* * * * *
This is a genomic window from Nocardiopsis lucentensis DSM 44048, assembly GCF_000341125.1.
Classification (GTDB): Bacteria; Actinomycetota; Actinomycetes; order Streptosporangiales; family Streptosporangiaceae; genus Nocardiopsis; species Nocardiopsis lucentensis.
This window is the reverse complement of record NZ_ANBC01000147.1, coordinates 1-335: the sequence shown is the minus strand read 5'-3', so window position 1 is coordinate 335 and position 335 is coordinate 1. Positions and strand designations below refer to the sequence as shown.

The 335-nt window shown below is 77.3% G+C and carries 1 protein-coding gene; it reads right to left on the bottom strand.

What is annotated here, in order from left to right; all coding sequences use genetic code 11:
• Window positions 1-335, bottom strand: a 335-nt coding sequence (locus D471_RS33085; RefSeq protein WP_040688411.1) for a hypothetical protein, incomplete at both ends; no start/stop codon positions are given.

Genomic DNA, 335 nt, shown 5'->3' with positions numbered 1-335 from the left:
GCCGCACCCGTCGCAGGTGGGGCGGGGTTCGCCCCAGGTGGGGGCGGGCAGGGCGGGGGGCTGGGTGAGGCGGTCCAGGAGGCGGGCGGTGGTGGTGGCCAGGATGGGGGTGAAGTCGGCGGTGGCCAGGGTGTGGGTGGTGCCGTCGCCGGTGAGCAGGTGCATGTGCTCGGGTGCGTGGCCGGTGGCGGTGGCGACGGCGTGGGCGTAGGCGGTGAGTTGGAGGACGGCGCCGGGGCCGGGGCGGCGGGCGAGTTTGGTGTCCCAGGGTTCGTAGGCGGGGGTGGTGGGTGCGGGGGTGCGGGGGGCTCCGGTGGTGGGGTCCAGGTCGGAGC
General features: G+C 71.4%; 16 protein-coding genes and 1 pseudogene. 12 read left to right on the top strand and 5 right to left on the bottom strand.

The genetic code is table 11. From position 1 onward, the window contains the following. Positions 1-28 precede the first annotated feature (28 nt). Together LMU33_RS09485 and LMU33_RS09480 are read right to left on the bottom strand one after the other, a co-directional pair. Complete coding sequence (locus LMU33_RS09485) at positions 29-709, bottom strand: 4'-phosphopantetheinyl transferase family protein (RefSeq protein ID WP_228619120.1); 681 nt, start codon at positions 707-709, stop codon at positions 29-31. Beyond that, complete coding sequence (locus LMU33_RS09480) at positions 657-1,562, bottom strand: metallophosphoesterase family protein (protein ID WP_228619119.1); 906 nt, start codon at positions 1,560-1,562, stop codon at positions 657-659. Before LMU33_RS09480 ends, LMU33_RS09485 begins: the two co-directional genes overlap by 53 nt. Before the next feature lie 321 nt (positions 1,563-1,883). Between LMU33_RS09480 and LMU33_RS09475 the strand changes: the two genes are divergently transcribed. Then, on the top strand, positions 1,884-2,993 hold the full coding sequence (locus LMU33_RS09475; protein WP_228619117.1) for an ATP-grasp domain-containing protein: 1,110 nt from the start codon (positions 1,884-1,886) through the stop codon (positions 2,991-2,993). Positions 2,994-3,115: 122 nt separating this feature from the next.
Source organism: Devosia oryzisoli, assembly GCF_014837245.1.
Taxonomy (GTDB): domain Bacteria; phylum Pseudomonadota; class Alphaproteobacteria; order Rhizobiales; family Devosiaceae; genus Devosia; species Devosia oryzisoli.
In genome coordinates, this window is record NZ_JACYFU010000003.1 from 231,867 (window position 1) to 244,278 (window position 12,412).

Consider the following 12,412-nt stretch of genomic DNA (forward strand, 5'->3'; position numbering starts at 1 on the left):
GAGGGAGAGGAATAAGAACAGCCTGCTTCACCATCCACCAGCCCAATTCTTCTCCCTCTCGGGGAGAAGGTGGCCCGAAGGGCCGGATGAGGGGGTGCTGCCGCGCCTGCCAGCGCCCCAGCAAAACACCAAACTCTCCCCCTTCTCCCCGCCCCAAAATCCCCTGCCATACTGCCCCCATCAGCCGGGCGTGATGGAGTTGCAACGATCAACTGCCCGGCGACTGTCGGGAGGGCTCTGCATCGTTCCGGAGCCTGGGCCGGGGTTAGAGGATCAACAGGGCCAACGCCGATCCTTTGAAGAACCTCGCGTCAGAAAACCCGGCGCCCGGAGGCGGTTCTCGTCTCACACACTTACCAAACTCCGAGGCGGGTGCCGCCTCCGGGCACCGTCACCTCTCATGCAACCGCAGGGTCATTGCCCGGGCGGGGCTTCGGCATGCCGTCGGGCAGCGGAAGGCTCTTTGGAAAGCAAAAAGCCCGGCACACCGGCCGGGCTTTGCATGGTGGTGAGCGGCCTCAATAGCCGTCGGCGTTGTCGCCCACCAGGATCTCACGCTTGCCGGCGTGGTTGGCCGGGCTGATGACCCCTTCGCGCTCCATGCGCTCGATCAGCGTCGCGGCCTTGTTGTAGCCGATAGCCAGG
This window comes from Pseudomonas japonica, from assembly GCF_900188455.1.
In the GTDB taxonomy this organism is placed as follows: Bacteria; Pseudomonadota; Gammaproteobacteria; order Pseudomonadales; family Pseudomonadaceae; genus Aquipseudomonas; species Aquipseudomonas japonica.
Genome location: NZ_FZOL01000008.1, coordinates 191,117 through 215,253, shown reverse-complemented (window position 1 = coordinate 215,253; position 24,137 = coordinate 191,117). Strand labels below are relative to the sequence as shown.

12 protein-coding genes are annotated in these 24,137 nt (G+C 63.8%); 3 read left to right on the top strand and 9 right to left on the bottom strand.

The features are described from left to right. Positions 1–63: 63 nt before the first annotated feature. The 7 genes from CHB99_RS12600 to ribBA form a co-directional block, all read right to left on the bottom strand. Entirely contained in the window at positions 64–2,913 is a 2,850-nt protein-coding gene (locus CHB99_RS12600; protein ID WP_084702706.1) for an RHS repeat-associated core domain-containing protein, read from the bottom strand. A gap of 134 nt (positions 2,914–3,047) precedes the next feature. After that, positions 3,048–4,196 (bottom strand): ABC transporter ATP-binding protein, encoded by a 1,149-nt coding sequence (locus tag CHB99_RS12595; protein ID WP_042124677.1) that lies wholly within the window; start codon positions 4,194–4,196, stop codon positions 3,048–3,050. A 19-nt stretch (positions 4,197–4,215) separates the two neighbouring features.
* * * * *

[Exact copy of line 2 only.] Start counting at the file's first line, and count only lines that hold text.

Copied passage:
Classification (GTDB): Bacteria; Actinomycetota; Actinomycetes; order Streptosporangiales; family Streptosporangiaceae; genus Nocardiopsis; species Nocardiopsis lucentensis.